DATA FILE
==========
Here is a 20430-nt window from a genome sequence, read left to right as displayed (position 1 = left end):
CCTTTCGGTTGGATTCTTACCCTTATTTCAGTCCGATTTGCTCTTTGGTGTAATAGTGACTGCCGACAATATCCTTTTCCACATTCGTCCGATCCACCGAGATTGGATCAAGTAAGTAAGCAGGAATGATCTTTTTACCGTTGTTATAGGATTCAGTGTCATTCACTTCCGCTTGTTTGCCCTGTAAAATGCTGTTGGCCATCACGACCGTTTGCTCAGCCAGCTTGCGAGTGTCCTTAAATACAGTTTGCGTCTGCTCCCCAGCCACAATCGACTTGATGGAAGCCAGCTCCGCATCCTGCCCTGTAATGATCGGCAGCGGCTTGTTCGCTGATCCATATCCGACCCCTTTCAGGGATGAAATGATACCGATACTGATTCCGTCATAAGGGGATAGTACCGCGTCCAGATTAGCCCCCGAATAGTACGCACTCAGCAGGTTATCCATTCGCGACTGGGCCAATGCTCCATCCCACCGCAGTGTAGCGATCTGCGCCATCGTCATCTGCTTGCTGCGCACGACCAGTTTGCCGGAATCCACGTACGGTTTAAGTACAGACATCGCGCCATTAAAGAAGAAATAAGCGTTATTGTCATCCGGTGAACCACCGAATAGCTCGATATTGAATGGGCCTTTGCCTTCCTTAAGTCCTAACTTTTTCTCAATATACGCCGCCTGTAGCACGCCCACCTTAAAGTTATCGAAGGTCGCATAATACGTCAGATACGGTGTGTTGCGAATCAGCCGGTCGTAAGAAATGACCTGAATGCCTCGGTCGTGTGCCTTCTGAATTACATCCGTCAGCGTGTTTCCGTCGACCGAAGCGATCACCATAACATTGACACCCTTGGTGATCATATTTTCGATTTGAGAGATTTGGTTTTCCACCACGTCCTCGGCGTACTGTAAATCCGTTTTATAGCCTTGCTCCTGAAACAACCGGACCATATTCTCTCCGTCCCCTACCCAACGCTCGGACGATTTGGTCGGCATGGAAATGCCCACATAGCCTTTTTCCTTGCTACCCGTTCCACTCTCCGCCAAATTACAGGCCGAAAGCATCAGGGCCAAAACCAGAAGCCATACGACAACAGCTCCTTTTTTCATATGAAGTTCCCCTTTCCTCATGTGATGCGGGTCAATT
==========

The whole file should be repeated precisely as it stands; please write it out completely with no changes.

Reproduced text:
Here is a 20430-nt window from a genome sequence, read left to right as displayed (position 1 = left end):
CCTTTCGGTTGGATTCTTACCCTTATTTCAGTCCGATTTGCTCTTTGGTGTAATAGTGACTGCCGACAATATCCTTTTCCACATTCGTCCGATCCACCGAGATTGGATCAAGTAAGTAAGCAGGAATGATCTTTTTACCGTTGTTATAGGATTCAGTGTCATTCACTTCCGCTTGTTTGCCCTGTAAAATGCTGTTGGCCATCACGACCGTTTGCTCAGCCAGCTTGCGAGTGTCCTTAAATACAGTTTGCGTCTGCTCCCCAGCCACAATCGACTTGATGGAAGCCAGCTCCGCATCCTGCCCTGTAATGATCGGCAGCGGCTTGTTCGCTGATCCATATCCGACCCCTTTCAGGGATGAAATGATACCGATACTGATTCCGTCATAAGGGGATAGTACCGCGTCCAGATTAGCCCCCGAATAGTACGCACTCAGCAGGTTATCCATTCGCGACTGGGCCAATGCTCCATCCCACCGCAGTGTAGCGATCTGCGCCATCGTCATCTGCTTGCTGCGCACGACCAGTTTGCCGGAATCCACGTACGGTTTAAGTACAGACATCGCGCCATTAAAGAAGAAATAAGCGTTATTGTCATCCGGTGAACCACCGAATAGCTCGATATTGAATGGGCCTTTGCCTTCCTTAAGTCCTAACTTTTTCTCAATATACGCCGCCTGTAGCACGCCCACCTTAAAGTTATCGAAGGTCGCATAATACGTCAGATACGGTGTGTTGCGAATCAGCCGGTCGTAAGAAATGACCTGAATGCCTCGGTCGTGTGCCTTCTGAATTACATCCGTCAGCGTGTTTCCGTCGACCGAAGCGATCACCATAACATTGACACCCTTGGTGATCATATTTTCGATTTGAGAGATTTGGTTTTCCACCACGTCCTCGGCGTACTGTAAATCCGTTTTATAGCCTTGCTCCTGAAACAACCGGACCATATTCTCTCCGTCCCCTACCCAACGCTCGGACGATTTGGTCGGCATGGAAATGCCCACATAGCCTTTTTCCTTGCTACCCGTTCCACTCTCCGCCAAATTACAGGCCGAAAGCATCAGGGCCAAAACCAGAAGCCATACGACAACAGCTCCTTTTTTCATATGAAGTTCCCCTTTCCTCATGTGATGCGGGTCAATT